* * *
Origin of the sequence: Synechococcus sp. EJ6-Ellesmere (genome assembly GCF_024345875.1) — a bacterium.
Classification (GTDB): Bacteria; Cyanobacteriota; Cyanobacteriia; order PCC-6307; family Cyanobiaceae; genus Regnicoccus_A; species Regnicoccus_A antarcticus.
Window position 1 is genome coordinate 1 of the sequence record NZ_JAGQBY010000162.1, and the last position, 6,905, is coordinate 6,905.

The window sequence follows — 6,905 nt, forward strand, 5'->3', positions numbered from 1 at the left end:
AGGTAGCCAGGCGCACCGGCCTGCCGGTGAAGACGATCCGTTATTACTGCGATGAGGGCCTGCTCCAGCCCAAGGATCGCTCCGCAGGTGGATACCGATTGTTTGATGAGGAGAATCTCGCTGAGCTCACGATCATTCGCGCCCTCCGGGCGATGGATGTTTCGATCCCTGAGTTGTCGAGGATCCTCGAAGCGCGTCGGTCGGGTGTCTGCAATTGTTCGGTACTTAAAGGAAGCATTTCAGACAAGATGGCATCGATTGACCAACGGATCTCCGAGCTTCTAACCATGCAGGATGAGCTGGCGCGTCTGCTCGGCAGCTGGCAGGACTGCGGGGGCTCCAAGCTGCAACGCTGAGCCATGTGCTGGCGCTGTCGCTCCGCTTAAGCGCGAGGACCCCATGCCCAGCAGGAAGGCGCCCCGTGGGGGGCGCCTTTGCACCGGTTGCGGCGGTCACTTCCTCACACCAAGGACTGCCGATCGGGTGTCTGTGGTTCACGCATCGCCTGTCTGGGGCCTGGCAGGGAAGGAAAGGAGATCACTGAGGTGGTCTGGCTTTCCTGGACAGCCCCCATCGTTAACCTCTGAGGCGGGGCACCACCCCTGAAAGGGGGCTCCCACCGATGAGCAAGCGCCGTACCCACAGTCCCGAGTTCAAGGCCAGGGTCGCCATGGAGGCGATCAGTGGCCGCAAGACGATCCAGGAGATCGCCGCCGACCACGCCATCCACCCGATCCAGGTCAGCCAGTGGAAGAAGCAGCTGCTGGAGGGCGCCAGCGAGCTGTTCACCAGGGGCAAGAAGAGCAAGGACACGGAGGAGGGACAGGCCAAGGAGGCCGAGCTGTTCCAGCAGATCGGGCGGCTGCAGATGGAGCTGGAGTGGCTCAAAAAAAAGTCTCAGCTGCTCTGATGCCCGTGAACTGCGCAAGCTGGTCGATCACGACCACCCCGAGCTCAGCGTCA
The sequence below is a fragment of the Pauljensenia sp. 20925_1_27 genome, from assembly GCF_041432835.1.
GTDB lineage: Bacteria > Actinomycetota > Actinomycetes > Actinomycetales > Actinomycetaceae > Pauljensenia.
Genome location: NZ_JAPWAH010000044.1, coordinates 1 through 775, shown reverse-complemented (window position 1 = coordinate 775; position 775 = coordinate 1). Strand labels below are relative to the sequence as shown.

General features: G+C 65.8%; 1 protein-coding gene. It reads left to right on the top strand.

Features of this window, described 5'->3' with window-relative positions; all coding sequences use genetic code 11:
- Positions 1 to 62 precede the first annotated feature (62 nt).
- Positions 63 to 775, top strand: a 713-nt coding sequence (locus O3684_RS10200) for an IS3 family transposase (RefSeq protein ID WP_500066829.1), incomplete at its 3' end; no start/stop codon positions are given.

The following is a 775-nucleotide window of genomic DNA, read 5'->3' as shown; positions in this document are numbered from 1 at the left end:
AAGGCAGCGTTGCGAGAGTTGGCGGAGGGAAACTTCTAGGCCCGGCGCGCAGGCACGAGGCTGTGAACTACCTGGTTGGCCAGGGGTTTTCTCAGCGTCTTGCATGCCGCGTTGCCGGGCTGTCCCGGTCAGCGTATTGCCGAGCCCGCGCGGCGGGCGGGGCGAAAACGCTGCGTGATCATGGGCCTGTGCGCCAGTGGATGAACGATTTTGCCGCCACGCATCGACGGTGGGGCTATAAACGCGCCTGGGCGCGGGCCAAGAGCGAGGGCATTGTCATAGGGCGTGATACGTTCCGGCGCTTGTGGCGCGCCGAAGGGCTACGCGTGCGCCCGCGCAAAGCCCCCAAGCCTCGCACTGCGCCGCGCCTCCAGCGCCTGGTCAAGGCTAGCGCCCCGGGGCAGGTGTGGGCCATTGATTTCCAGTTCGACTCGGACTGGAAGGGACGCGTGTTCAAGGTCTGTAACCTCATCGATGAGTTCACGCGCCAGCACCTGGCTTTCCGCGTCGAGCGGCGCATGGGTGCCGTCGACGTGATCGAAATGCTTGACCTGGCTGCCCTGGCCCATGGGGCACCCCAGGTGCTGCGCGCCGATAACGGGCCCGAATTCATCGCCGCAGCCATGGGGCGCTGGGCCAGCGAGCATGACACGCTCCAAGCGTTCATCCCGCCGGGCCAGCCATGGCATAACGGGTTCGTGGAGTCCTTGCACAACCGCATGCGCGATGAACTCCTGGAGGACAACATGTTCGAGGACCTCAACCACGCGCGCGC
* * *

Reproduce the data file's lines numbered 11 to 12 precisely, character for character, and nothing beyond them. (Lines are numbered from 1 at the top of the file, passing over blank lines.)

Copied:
- Positions 1 to 62 precede the first annotated feature (62 nt).
- Positions 63 to 775, top strand: a 713-nt coding sequence (locus O3684_RS10200) for an IS3 family transposase (RefSeq protein ID WP_500066829.1), incomplete at its 3' end; no start/stop codon positions are given.